“I remember getting a radio message from the battalion commander that he wanted to see me about some paperwork,” Jeffrey said. “I was so upset and didn’t know why it couldn’t wait until the morning. When I got to the TOC, the commander made up some story about me making errors on paperwork and then continued with, ‘That’s just not what I expect from the father of a brand new baby boy!’”

Jeffrey said he was completely speechless and didn’t know how to react.

“I was so focused on the mission I was doing that I was surprised to find out Kelda had given birth to a beautiful 10-pound baby boy,” he said.

Although he missed the birth of his son, he made a sacrifice for the mission. Jeffrey eventually transitioned to become an Air Force as a judge advocate officer and retired as a colonel.

Matthew, the second eldest Sattler brother, went on his first deployment to the U.S. Central Command Joint Operations Center as the joint operations center executive officer while his wife Sara was pregnant with their fourth child.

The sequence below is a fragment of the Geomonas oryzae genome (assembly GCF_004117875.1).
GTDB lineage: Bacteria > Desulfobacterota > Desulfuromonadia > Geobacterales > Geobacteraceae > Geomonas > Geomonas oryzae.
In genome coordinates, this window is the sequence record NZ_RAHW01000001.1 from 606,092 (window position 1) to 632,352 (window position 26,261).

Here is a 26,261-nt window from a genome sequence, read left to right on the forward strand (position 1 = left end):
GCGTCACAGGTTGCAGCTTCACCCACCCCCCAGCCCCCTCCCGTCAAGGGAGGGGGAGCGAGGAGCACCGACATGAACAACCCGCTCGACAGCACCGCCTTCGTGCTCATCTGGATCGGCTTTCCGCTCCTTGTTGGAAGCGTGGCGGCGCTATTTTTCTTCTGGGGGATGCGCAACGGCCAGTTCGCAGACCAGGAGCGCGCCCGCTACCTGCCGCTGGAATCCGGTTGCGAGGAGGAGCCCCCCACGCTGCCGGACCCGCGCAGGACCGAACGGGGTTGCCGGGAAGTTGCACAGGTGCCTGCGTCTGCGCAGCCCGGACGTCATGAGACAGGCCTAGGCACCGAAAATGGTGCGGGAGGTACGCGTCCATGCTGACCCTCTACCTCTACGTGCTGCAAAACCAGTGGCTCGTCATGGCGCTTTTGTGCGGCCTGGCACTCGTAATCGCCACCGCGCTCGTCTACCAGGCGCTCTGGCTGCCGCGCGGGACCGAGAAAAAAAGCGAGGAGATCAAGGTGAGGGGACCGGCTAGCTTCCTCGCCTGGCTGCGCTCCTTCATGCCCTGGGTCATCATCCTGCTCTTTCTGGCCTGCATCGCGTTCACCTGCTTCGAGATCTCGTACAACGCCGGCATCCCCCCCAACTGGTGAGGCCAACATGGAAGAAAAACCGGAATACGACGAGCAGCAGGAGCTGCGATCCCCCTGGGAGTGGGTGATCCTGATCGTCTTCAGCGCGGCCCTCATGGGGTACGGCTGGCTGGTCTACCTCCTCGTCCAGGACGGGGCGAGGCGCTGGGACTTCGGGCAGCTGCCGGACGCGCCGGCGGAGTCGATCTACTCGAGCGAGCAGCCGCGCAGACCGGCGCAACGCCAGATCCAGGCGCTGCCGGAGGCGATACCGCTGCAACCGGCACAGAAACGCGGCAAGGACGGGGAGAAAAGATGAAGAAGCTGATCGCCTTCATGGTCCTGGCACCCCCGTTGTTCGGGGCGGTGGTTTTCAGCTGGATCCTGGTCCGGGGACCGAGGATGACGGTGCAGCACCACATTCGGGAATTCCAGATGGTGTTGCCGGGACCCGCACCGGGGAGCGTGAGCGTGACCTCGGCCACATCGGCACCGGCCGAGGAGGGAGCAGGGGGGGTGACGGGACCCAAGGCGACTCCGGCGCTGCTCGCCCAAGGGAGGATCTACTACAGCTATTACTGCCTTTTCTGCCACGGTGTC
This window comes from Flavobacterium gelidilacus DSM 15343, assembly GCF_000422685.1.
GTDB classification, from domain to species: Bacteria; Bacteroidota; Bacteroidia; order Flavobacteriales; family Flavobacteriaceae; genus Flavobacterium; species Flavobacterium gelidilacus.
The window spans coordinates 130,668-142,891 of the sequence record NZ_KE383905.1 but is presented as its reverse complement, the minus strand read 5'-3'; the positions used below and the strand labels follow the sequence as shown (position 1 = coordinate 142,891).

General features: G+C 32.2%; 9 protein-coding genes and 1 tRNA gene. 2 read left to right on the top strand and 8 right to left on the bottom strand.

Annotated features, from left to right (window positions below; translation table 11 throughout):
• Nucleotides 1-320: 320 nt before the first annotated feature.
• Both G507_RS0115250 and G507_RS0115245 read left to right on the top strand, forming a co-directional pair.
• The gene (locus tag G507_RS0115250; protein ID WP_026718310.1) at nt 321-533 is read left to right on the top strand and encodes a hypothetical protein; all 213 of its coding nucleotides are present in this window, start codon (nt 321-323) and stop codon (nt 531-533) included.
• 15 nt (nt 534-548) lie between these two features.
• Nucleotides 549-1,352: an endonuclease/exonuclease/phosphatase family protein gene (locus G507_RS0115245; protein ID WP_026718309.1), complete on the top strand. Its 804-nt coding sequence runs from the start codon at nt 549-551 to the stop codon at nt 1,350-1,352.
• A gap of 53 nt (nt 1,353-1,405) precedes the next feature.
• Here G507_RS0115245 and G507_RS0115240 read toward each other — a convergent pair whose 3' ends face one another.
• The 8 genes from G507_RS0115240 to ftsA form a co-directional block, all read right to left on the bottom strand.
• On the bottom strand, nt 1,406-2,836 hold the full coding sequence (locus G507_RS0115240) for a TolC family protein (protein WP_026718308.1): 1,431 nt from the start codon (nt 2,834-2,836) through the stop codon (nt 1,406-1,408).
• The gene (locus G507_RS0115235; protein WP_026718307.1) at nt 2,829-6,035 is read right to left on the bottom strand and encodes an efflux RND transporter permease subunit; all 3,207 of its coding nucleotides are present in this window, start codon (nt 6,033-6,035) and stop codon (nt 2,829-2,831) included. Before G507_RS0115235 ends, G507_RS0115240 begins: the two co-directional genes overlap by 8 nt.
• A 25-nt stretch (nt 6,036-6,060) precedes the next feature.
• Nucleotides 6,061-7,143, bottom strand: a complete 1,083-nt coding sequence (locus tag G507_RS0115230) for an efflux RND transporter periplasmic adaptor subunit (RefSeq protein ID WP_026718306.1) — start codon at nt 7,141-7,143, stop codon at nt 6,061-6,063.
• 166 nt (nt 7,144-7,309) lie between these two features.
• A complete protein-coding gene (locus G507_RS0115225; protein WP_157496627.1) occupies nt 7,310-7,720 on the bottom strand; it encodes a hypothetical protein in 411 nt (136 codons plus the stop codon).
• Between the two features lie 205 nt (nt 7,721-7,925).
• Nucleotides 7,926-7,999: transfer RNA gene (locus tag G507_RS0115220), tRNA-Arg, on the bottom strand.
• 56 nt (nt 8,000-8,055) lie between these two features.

Although this was a stateside deployment, he was geographically separated from his family and missed the birth of his fourth child.

“My main concern during the deployment was how my wife would be able to manage three kids, two under the age of five and one in high school, while she was pregnant,” Matthew said. “I knew she was up to the challenge, but that didn’t make things any easier on me.”

Matthew recalled his biggest struggle was not being able to help solve problems from afar.

“It was constantly worrying about my family back home,” Matthew said. “We would try to talk on the phone as much as possible, but I worked the night shift throughout my deployment. For me the most important thing was going to be seeing my wife and kids again because I know they had missed me as much as I did them.”

Although the separation was difficult, they had built a strong support system to help alleviate the stress.

“The whole time I was anxious, scared and a little bit angry… I had so many emotions,” Sara said. “It was a significant challenge to overcome the day-to-day grind, but our church friends really stepped up to help in any way they could.”

Lt. Col. James Sattler, who is currently deployed as the deputy chief of plans and programs for the 455th Air Expeditionary Wing headquartered at Bagram Airfield, said the struggle to find a balance is still ongoing.